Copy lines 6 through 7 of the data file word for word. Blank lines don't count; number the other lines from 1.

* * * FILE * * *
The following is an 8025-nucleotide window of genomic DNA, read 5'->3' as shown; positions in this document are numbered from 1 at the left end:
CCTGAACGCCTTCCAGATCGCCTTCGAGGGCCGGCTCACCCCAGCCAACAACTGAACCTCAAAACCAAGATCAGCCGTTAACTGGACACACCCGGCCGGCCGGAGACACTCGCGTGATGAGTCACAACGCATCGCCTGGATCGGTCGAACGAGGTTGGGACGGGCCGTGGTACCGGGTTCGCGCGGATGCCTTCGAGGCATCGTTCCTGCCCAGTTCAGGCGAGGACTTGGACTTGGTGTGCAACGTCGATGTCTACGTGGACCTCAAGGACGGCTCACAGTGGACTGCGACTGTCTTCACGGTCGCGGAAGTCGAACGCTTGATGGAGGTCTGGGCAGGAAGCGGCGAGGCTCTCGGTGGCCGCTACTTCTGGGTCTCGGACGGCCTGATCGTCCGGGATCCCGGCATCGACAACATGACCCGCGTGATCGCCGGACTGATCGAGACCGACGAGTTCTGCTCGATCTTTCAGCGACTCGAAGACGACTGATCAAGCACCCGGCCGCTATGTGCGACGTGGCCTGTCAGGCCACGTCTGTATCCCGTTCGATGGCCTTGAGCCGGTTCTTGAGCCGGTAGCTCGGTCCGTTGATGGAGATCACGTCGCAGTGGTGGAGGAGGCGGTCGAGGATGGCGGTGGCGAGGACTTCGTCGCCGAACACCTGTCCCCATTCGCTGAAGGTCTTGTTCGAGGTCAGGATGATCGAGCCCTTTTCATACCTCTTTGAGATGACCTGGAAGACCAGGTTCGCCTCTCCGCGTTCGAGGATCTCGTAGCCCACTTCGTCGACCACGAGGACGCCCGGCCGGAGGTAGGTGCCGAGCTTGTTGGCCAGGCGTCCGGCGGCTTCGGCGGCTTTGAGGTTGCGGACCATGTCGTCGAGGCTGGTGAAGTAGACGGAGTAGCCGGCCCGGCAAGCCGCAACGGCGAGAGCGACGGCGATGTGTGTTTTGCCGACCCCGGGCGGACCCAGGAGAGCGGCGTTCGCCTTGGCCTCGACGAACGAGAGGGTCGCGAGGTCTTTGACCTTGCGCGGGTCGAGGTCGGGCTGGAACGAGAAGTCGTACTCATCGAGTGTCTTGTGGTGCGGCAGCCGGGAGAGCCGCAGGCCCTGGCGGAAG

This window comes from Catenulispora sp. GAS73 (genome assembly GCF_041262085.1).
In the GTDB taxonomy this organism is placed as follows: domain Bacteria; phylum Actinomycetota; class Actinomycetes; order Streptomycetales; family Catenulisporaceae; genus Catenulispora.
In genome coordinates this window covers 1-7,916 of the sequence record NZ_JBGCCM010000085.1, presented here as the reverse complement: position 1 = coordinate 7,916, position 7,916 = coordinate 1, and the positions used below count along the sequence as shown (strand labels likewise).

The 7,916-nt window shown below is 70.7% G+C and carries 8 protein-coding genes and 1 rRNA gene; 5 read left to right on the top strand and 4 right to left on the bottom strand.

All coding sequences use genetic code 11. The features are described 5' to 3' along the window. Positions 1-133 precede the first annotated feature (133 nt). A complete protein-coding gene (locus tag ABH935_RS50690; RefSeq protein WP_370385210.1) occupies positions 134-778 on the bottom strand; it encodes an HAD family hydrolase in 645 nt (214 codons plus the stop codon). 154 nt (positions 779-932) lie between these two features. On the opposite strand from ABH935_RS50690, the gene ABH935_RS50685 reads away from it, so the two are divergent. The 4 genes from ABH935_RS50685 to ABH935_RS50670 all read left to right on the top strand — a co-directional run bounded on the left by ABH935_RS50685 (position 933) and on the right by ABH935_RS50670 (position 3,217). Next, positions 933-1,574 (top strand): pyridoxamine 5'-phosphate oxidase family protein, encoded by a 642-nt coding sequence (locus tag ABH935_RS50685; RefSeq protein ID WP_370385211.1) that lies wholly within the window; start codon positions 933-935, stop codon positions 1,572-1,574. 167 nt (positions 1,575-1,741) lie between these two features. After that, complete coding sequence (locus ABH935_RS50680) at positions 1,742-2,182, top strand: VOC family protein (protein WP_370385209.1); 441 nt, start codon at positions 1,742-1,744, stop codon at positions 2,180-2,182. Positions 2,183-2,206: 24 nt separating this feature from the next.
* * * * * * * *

The 7,916-nt window shown below is 70.7% G+C and carries 8 protein-coding genes and 1 rRNA gene; 5 read left to right on the top strand and 4 right to left on the bottom strand.

All coding sequences use genetic code 11. The features are described 5' to 3' along the window. Positions 1-133 precede the first annotated feature (133 nt). A complete protein-coding gene (locus tag ABH935_RS50690; RefSeq protein WP_370385210.1) occupies positions 134-778 on the bottom strand; it encodes an HAD family hydrolase in 645 nt (214 codons plus the stop codon). 154 nt (positions 779-932) lie between these two features. On the opposite strand from ABH935_RS50690, the gene ABH935_RS50685 reads away from it, so the two are divergent. The 4 genes from ABH935_RS50685 to ABH935_RS50670 all read left to right on the top strand — a co-directional run bounded on the left by ABH935_RS50685 (position 933) and on the right by ABH935_RS50670 (position 3,217). Next, positions 933-1,574 (top strand): pyridoxamine 5'-phosphate oxidase family protein, encoded by a 642-nt coding sequence (locus tag ABH935_RS50685; RefSeq protein ID WP_370385211.1) that lies wholly within the window; start codon positions 933-935, stop codon positions 1,572-1,574. 167 nt (positions 1,575-1,741) lie between these two features. After that, complete coding sequence (locus ABH935_RS50680) at positions 1,742-2,182, top strand: VOC family protein (protein WP_370385209.1); 441 nt, start codon at positions 1,742-1,744, stop codon at positions 2,180-2,182. Positions 2,183-2,206: 24 nt separating this feature from the next.